Emission and economic performance assessment of a solid oxide fuel cell micro-combined heat and power system in a domestic building

Elmer, Theo and Worall, Mark and Wu, Shenyi and Riffat, Saffa B. (2015) Emission and economic performance assessment of a solid oxide fuel cell micro-combined heat and power system in a domestic building. Applied Thermal Engineering, 90 . pp. 1082-1089. ISSN 1873-5606

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Combined heat and power (CHP) is a promising technological configuration for reducing energy consumption and increasing energy security in the domestic built environment. Fuel cells, on account of their: high electrical efficiency, low emissions and useful heat output have been identified as a key technological option for improving both building energy efficiency and reducing emissions in domestic CHP applications. The work presented in this paper builds upon results currently reported in the literature of fuel cells operating in domestic building applications, with an emission and economic performance assessment of a real, commercially available SOFC mCHP system operating in a real building; under a UK context.

This paper aims to assess the emission and economic performance of a commercially available solid oxide fuel cell (SOFC) mCHP system, operating at The University of Nottingham's Creative Energy Homes. The performance assessment evaluates, over a one year period, the associated carbon (emission assessment) and operational costs (economic assessment) of the SOFC mCHP case compared to a ‘base case’ of grid electricity and a highly efficient gas boiler.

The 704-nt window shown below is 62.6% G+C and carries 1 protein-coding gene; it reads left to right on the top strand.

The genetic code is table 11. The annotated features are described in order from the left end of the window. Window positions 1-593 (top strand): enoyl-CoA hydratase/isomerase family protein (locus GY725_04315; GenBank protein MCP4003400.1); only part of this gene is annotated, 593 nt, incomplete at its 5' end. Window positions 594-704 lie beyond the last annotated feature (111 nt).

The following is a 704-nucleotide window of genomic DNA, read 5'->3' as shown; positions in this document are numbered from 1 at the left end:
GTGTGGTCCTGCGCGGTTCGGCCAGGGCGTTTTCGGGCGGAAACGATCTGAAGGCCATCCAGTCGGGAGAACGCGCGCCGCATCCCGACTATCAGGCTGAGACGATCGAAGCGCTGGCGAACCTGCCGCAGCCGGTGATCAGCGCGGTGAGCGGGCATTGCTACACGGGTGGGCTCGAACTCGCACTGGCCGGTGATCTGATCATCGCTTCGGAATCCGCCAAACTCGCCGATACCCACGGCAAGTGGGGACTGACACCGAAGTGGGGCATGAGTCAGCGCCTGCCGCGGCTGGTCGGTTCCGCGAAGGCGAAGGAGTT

Results from the annual assessment show that the SOFC mCHP system can generate annual emission reductions of up to 56% and cost reductions of 177% compared to the base case scenario. However support mechanisms such as; electrical export, feed in tariff and export tariff, are required in order to achieve this, the results are significantly less without. A net present value (NPV) analysis shows that the base case is still more profitable over a 15 year period, even though the SOFC mCHP system generates annual revenue; this is on account of the SOFC's high capital cost. In summary, grid interaction and incubator support is essential for significant annual emission and cost reductions compared to a grid electricity and gas boiler scenario. Currently capital cost is the greatest barrier to the economic viability of the system.

Item Type: Article
Keywords: Solid oxide fuel cell; Micro-combined heat and power; Domestic; Emission; Economic
Schools/Departments: University of Nottingham UK Campus > Faculty of Engineering
Identification Number: https://doi.org/10.1016/j.applthermaleng.2015.03.078
Depositing User: Eprints, Support
Date Deposited: 21 May 2016 10:53
Last Modified: 24 Sep 2016 04:41
URI: http://eprints.nottingham.ac.uk/id/eprint/33102

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